9. As always, very interesting to see yet another aspect of the development. Having professional architects must bring a completely unique feel to the design of the game, and I’m sure you’ve had some interesting discussions.

  10. this post reminded me of The 7th Guest. my memories of that game are ancient and faded. i recall most of the puzzles were much too hard for me at the time i played. in fact, i think i was unable to solve some of them even after consulting yesteryear’s equivalent of a FAQ.

    anyway, i remember that it all took place inside a house. you could walk around the house, even in the parts where there were seemingly no puzzles. the design of the rooms that contained puzzles strongly reflected the puzzles. i think it was a cool game, but as i mentioned, too hard for a little kid.

  11. Always taking things to a new/different level…

    Obviously, this approach you are taking is out of the conventional workflow of games – at some point (or many) you felt general game environment artists were lacking in the area of constructing architecturally correct structures. Although in game worlds, the geometry is floating within its virtual coordinates and do not follow the real world laws of gravity.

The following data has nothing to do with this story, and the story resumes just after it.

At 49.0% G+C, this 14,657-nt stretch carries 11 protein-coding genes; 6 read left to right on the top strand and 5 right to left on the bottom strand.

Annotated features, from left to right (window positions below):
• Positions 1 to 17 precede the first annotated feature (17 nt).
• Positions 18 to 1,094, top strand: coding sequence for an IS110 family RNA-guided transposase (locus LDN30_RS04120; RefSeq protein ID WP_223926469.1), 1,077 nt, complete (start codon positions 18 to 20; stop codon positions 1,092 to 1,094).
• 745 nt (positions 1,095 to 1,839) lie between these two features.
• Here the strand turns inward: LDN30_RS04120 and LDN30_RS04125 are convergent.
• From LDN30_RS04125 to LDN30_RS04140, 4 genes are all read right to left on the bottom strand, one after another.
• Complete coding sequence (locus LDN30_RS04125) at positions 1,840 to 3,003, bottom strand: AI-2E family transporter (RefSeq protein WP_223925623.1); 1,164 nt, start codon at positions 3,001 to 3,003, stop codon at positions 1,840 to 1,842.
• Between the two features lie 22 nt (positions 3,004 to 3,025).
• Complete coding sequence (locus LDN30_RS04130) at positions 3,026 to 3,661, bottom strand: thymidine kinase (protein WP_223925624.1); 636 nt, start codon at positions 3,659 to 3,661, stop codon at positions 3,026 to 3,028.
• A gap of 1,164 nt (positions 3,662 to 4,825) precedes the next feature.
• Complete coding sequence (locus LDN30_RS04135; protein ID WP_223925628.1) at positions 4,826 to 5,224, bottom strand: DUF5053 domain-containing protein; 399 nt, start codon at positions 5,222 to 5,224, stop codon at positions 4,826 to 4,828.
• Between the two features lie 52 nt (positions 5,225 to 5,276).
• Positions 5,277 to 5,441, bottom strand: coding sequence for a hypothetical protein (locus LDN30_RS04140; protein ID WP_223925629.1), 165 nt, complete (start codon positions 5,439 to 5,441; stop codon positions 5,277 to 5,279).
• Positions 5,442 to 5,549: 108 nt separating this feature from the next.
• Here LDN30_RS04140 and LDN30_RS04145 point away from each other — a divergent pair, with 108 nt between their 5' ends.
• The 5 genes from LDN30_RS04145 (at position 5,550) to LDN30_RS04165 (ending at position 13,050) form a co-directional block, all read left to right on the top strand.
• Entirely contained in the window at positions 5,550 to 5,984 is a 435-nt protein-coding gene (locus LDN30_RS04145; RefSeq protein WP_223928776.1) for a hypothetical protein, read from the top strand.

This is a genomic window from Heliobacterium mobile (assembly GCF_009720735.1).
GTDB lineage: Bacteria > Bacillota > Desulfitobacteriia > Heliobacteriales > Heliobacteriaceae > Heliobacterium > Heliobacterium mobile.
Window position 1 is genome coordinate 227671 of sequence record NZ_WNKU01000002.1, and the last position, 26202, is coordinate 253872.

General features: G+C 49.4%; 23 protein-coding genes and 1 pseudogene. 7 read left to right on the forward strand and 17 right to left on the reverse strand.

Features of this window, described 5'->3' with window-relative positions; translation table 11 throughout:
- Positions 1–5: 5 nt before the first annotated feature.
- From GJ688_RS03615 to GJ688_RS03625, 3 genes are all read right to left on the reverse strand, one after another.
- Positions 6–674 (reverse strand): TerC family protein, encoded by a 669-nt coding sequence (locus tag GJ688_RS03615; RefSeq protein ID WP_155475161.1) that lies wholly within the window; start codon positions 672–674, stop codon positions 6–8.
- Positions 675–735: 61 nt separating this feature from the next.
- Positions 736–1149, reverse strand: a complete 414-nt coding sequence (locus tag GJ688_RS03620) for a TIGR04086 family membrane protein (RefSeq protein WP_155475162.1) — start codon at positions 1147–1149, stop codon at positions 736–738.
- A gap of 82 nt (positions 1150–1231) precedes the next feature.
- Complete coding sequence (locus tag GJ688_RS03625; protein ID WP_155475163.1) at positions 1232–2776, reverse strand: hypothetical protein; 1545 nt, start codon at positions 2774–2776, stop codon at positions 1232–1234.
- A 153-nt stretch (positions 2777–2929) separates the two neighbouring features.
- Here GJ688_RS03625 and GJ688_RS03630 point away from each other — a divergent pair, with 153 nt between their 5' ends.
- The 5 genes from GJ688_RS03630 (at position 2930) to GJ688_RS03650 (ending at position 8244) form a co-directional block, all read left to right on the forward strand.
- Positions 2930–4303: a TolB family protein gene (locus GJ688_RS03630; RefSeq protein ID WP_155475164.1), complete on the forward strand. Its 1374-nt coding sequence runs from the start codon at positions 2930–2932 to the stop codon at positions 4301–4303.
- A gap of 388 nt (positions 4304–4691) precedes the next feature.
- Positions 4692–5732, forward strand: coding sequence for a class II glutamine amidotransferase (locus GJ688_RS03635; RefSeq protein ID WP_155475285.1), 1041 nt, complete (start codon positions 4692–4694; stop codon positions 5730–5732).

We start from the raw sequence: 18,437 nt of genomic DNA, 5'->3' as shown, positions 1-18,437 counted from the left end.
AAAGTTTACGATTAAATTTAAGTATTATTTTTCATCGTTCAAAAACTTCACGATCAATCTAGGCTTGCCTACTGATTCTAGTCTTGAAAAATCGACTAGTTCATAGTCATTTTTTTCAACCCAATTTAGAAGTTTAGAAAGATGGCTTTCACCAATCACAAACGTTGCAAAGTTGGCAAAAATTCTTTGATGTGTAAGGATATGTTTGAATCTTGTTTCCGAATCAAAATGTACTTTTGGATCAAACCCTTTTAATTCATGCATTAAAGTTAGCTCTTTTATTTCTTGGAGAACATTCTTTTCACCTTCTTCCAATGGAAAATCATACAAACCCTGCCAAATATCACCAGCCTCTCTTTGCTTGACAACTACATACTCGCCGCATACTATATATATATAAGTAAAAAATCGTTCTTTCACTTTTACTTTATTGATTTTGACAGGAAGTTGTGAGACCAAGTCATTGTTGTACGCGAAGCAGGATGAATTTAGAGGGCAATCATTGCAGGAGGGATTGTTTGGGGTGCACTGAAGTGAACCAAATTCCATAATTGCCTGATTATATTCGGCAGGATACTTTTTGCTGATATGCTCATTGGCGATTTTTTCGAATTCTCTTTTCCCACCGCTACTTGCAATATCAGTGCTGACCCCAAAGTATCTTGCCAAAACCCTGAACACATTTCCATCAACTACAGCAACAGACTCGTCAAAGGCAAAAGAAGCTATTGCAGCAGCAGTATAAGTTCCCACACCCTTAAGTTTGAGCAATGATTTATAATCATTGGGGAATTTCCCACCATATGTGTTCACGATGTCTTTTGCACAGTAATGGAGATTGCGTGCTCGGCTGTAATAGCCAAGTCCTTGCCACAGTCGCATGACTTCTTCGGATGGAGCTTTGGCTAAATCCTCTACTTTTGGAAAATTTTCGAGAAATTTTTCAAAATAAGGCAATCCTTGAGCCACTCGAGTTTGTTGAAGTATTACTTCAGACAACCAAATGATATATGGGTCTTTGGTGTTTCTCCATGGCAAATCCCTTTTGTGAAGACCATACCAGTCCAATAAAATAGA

My question is when you were looking to contract these architects, what specific skill set were you looking for? Were they able to pick up this type of workflow, where polygons are limited, while still retaining the essence of their designs?

    As a game designer and world artist – how could I implement these philosophies?

    • Well, it’s just that video game modelers/texturers are not domain experts about buildings or landscape, and it would be asking a lot to expect them to be. So if you want to do a good job of designing those things, it makes sense to consult domain experts. It’s not exactly rocket science but it took me a little too long to come to that conclusion.

      • Eric, there are so many brilliant classical artists out there who want to be able to use the skills they’ve spent most of their life mastering – and there are less and less jobs for them in traditional industries. They don’t want to be sucked up into the corporate advertising machine anymore than we do! Check Meetup.com for groups in your area?

        The best game artists I’ve worked with were classically trained from traditional disciplines. I can teach a classic artist or architect to work in 3D – I can’t teach a 3D techie to think and see like an artist :P

        And the best game designer I’ve worked with came from a theatre background and would recommend The Dramatic Imagination (written by a brilliant set designer of the 1930’s and 40’s) before he’d ever recommend something by today’s popular design authors.